Cantaloupe (Cucumis melo) is commonly called muskmelon; however, no true cantaloupes are actually grown commercially in the United States. True cantaloupes are rough, warty fruit primarily grown in Europe, but in America “cantaloupe” has become the generic name of all netted, musk-scented melons.
The honeydew melon is another group of melons. Honeydew melons usually have green or white flesh, although some newer varieties may have orange or pink flesh.
Cantaloupe and honeydew are warm-season crops that grow best at average air temperatures between 65 and 75 °F. It is best to plant when the soil temperature is at least 60 to 65 °F. These melons are very tender and should be planted after the last chance of frost.
Melons seeds can be planted directly in the garden or transplants can be grown to get an early start. Under normal conditions melons grown from transplants can be harvested as much as two weeks earlier than melons grown directly from seed.
Another way to get an early start on your melon crop is to use black plastic mulch. The black plastic absorbs the sun’s warmth, allowing the soil to warm quickly. To plant, punch a small hole in the plastic and plant the seed or transplant. The black plastic will warm the soil faster in the spring and will also conserve moisture throughout the season. Other advantages of this type of mulch are weed control and a reduction of fruit rot.
If a second crop or fall crop is going to be planted on the black plastic mulch, spray-paint the black mulch white. The hotter soils created by a black mulch become too hot during the summer and early fall. Spraying the mulch white reduces the amount of heat absorbed.
|Piedmont||Apr 15 – Jun 5||Not recommended|
|Coastal||Mar 15 – May 15||Jul 1 – Jul 30|
Piedmont: Abbeville, Anderson, Cherokee, Chester, Chesterfield, Edgefield, Fairfield, Greenville, Greenwood, Kershaw, Lancaster, Laurens, Marlboro, McCormick, Newberry, Oconee, Pickens, Saluda, Spartanburg, Union, and York Counties.
Coastal Plain: Aiken, Allendale, Bamberg, Barnwell, Beaufort, Berkeley, Calhoun, Charleston, Clarendon, Colleton, Darlington, Dillon, Dorchester, Florence, Georgetown, Hampton, Horry, Jasper, Lee, Lexington, Marion, Orangeburg, Richland, Sumter, and Williamsburg Counties.
It is best to use drip irrigation in combination with the plastic mulch. Using drip irrigation instead of overhead irrigation keeps the foliage dry and reduces disease problems. It is also possible with the appropriate equipment to inject the needed nutrients through the drip line and spoon-feed your plants.
Cantaloupes and honeydews need a lot of space. Plant the melons in rows 6 to 8 feet apart. Transplants or seed should be planted in the rows 18 to 24 inches apart. If starting from seed, plant the seed about ½ to ¾-inch deep.
There are numerous very good cantaloupe varieties for the home garden. Athena, one of the more popular commercial varieties, would do very well in the home garden. Other possible cantaloupe varieties include: Ambrosia, Burpee Hybrid, Lilliput Hybrid, Park’s Whopper, and Scoop II. The recommended honeydew variety is Earlidew.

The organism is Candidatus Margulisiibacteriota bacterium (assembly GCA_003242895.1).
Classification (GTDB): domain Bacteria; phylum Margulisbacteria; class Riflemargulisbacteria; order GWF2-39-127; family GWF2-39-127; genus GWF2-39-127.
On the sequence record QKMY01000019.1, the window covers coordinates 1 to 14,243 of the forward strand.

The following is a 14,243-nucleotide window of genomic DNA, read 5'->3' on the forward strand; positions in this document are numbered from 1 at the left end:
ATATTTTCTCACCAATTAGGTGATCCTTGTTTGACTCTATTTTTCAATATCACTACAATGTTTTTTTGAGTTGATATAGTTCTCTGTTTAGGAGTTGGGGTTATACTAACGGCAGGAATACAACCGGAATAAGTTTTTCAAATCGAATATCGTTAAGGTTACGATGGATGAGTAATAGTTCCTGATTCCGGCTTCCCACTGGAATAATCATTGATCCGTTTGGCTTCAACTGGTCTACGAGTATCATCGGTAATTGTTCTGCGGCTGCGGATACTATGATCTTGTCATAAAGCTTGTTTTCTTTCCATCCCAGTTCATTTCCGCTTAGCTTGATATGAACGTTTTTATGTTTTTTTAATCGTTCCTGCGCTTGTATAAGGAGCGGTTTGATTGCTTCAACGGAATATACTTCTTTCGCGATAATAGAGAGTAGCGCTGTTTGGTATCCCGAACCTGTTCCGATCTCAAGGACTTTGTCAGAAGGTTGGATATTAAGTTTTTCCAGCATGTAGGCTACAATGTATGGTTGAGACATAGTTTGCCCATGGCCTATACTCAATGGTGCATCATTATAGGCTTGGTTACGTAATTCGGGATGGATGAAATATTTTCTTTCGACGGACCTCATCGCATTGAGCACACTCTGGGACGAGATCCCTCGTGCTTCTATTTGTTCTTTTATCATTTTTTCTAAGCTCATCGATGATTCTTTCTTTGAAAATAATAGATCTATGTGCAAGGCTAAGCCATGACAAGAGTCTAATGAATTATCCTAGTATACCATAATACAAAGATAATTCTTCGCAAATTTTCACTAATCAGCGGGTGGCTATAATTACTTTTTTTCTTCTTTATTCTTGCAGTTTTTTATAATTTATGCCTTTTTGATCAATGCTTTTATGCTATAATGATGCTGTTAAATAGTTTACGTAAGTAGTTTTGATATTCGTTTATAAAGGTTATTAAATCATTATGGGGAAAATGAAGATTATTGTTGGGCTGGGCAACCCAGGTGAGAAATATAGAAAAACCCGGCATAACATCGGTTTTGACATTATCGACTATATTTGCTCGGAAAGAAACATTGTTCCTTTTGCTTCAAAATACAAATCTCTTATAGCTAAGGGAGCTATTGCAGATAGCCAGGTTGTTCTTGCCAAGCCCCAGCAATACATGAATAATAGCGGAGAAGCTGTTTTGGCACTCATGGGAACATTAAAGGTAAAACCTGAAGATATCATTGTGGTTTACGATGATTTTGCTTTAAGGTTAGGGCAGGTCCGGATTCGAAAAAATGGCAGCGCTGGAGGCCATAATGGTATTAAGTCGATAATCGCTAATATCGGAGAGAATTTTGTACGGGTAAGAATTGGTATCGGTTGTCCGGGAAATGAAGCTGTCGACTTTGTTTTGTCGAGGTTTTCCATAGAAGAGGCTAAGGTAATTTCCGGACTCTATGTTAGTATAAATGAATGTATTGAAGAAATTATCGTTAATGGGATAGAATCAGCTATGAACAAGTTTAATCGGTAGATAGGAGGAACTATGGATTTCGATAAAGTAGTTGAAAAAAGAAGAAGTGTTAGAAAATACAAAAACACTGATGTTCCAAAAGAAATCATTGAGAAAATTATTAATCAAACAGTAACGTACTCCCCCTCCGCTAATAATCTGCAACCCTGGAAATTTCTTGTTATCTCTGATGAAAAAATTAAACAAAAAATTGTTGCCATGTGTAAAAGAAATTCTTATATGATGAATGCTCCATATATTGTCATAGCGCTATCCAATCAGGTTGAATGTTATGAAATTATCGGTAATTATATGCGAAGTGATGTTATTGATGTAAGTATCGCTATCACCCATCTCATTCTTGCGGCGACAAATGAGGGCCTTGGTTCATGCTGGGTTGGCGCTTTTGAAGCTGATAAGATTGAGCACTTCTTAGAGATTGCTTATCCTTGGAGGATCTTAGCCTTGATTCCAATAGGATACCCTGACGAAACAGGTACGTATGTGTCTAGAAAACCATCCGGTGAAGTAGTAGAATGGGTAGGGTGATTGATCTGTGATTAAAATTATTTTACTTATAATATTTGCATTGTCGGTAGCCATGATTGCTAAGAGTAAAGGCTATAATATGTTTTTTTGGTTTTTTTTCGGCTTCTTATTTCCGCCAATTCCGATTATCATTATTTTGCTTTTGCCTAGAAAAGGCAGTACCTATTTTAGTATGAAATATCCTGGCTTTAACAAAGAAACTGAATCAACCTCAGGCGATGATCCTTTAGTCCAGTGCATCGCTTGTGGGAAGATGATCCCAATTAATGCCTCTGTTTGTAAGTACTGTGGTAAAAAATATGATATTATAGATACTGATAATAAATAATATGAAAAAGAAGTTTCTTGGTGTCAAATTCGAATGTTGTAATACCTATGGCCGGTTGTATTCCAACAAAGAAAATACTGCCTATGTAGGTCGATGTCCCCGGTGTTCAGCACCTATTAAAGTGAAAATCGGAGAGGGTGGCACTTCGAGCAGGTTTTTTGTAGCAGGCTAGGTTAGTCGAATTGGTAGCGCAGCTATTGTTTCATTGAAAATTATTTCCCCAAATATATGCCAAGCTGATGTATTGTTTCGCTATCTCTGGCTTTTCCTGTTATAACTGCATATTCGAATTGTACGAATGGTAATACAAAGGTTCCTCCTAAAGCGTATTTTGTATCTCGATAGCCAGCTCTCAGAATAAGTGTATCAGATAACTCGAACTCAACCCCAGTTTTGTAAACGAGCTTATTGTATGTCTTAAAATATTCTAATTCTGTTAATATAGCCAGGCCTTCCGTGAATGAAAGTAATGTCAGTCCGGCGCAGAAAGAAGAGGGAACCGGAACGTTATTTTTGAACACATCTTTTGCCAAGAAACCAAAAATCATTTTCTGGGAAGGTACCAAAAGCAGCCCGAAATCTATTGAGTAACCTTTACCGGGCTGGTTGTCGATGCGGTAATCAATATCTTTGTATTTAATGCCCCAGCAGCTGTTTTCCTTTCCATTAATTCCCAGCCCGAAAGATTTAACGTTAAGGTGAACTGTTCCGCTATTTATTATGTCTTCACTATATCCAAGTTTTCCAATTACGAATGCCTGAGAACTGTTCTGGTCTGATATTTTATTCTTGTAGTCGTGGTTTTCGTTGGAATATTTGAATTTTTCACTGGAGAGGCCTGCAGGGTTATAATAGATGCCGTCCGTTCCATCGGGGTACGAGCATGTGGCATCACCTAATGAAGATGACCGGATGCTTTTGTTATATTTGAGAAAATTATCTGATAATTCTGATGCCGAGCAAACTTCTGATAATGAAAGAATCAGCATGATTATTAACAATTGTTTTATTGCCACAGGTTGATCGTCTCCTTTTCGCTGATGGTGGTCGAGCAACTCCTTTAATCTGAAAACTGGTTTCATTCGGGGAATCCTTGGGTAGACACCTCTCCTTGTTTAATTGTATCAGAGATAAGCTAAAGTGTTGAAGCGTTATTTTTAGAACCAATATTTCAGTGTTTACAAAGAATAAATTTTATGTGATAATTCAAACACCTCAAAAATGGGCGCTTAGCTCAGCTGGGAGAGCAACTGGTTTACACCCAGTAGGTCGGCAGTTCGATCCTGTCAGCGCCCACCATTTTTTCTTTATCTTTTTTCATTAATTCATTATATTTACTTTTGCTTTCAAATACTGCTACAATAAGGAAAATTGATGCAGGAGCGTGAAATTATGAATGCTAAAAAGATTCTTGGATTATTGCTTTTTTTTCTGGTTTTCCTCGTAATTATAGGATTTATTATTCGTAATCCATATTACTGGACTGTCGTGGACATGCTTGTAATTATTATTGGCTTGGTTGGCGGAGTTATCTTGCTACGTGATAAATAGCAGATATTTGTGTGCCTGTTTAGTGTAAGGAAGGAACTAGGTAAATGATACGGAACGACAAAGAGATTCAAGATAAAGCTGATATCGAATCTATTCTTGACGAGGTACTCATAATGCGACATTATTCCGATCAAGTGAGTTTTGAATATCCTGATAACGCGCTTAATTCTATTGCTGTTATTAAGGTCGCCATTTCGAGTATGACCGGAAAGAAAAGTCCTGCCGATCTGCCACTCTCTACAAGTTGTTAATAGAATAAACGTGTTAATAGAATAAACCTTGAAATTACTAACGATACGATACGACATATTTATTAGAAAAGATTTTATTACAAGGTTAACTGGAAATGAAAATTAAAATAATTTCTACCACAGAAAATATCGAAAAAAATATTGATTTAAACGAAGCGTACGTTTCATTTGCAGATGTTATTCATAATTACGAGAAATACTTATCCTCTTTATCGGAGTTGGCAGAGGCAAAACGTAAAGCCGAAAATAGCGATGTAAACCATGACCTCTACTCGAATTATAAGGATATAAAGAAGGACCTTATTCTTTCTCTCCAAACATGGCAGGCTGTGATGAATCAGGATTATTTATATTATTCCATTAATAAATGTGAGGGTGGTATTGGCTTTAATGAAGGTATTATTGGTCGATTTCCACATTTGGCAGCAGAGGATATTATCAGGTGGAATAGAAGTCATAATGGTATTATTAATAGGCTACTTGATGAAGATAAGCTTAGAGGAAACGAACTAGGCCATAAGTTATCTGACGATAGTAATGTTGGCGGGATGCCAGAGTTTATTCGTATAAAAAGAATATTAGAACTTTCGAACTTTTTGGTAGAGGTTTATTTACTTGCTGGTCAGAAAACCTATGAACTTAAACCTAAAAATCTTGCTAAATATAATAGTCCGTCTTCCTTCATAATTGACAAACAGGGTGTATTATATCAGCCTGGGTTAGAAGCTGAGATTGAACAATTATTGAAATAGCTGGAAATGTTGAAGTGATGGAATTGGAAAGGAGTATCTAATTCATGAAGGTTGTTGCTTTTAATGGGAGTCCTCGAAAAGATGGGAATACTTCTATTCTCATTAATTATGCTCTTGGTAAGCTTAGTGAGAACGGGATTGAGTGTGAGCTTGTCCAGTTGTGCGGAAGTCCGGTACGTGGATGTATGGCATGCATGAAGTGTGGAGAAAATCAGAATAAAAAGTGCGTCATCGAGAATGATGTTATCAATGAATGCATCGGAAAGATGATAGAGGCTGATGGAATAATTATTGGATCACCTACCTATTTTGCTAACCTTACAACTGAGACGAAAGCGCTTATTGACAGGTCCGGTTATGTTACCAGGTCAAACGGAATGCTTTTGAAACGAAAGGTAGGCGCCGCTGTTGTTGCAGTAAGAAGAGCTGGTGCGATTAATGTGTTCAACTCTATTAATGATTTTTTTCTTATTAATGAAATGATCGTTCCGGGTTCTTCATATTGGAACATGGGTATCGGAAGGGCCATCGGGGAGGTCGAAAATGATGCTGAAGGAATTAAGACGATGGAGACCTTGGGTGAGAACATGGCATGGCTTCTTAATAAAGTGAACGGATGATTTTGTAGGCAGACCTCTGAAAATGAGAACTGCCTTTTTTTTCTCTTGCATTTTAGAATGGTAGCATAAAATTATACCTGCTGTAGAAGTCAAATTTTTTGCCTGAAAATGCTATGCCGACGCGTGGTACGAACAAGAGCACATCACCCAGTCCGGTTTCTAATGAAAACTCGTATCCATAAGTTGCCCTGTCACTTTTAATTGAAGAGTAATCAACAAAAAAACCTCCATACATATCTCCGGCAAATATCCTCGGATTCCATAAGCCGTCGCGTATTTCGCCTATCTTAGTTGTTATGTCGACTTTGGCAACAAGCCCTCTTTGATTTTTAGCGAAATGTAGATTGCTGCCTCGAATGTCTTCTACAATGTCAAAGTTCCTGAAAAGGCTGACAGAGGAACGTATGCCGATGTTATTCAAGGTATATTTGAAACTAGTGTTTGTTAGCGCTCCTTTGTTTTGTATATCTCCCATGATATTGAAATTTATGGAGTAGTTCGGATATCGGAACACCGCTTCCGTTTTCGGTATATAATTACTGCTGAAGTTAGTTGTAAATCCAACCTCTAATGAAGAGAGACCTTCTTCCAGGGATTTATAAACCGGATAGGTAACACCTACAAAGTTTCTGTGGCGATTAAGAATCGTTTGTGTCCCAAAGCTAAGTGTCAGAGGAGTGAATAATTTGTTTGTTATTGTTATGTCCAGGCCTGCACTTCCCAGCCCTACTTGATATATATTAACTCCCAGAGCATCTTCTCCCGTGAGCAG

It is best to base fertilizer applications on the results of a soil test. If a soil test has not been taken, apply 5-10-10 at 30 pounds per 1,000 square feet before planting. Melons should be sidedressed before the vines start to “run” with 1 pound of 34-0-0 (urea and ammonium sulfate) per 100 feet of row or 2 pounds of 15.5-0-0 (calcium nitrate) per 100 feet of row. Sidedress a second time after bloom when fruit is developing on the vine. Be careful: Too much nitrogen fertilizer can encourage excessive vine growth and reduce fruit growth.
Melons need a lot of water. If using overhead irrigation, water in the morning so the foliage has time to dry before dark. Wet leaves encourage foliar diseases. Drip irrigation works well as water is applied in the plant root zone but does not wet the foliage. When watering, make sure the soil is moistened to a depth of at least 6 inches. Melons need extra water during fruit set and development, but too much water during the last week of fruit development will reduce sweetness of the fruit.
About 30 to 35 days are required from fruit pollination to harvest for most cantaloupe varieties. Most honeydew varieties take a little longer. When the stem separates completely, called “full slip,” the cantaloupe fruit has achieved its maximum sugar development and if not consumed or cooled soon thereafter, its quality will deteriorate. Some honeydew varieties will not slip but will become paler in color.
Poorly formed fruit or reduced numbers of fruit can be due to several problems, but lack of pollination by bees is one of the most common causes. Blossom end rot is primarily due to inadequate calcium in the plant. This may be due to low soil pH, low calcium in the soil, and irregular uptake of water. Applying too much nitrogen fertilizer or planting too close can cause the plant to produce a lot of vine growth and very little fruit.
Insect problems are usually critical only in the seedling or early growth stage. Cucumber beetles and aphids are the most noticeable problem insects. For more information, see HGIC 2207, Cucumber, Squash, Melon & Other Cucurbit Insect Pests.
Two of the least expensive and most effective disease control measures are crop rotation and the planting of resistant varieties. Do not plant after other melons or similar crops (such as watermelon, cucumber, squash, or pumpkin) for at least three years. Diseases and other pests that may be a problem include gummy stem blight, Alternaria leaf blight, downy mildew, and nematodes. For more information, see HGIC 2206, Cucumber, Squash, Melon & Other Cucurbit Diseases.
Document last updated on 01/23 by Millie Davenport.
Originally published 06/99